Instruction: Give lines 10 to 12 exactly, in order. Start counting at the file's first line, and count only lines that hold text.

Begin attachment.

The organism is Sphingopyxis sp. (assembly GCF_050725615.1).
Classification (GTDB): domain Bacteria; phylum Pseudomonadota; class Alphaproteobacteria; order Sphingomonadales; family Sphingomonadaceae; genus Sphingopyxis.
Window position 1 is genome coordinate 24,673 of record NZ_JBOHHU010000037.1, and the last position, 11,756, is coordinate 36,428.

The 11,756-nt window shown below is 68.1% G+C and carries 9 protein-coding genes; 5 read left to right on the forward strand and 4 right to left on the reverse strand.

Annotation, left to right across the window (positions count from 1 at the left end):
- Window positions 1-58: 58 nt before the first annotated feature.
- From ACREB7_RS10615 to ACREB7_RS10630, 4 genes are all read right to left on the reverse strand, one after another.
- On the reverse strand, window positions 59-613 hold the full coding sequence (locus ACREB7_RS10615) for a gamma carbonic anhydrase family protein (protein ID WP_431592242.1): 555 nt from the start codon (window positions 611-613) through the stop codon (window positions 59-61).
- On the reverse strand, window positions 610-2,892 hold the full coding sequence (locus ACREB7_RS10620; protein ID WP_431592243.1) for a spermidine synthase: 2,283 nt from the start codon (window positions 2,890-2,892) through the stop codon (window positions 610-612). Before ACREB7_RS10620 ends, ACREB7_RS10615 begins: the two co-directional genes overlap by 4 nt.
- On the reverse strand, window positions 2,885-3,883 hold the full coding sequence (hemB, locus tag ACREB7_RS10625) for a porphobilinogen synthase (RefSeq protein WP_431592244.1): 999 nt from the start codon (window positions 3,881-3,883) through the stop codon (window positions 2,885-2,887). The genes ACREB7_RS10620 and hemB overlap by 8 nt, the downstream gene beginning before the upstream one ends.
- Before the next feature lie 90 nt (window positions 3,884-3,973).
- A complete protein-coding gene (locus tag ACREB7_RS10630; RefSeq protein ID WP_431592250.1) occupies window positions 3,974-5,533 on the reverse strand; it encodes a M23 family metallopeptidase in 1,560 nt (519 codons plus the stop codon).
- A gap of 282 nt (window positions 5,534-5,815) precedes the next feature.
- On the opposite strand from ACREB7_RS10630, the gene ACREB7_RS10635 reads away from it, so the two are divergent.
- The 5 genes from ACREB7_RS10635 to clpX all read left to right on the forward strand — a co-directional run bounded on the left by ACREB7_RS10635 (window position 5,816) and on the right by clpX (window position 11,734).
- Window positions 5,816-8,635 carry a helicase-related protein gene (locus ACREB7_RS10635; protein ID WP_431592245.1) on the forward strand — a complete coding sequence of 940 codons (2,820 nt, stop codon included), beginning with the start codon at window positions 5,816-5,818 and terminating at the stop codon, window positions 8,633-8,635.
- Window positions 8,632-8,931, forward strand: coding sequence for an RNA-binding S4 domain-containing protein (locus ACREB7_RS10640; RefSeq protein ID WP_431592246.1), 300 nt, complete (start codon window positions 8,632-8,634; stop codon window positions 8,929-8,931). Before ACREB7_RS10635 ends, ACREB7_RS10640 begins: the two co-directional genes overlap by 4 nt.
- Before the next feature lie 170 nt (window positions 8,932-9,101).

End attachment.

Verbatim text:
- On the reverse strand, window positions 2,885-3,883 hold the full coding sequence (hemB, locus tag ACREB7_RS10625) for a porphobilinogen synthase (RefSeq protein WP_431592244.1): 999 nt from the start codon (window positions 3,881-3,883) through the stop codon (window positions 2,885-2,887). The genes ACREB7_RS10620 and hemB overlap by 8 nt, the downstream gene beginning before the upstream one ends.
- Before the next feature lie 90 nt (window positions 3,884-3,973).
- A complete protein-coding gene (locus tag ACREB7_RS10630; RefSeq protein ID WP_431592250.1) occupies window positions 3,974-5,533 on the reverse strand; it encodes a M23 family metallopeptidase in 1,560 nt (519 codons plus the stop codon).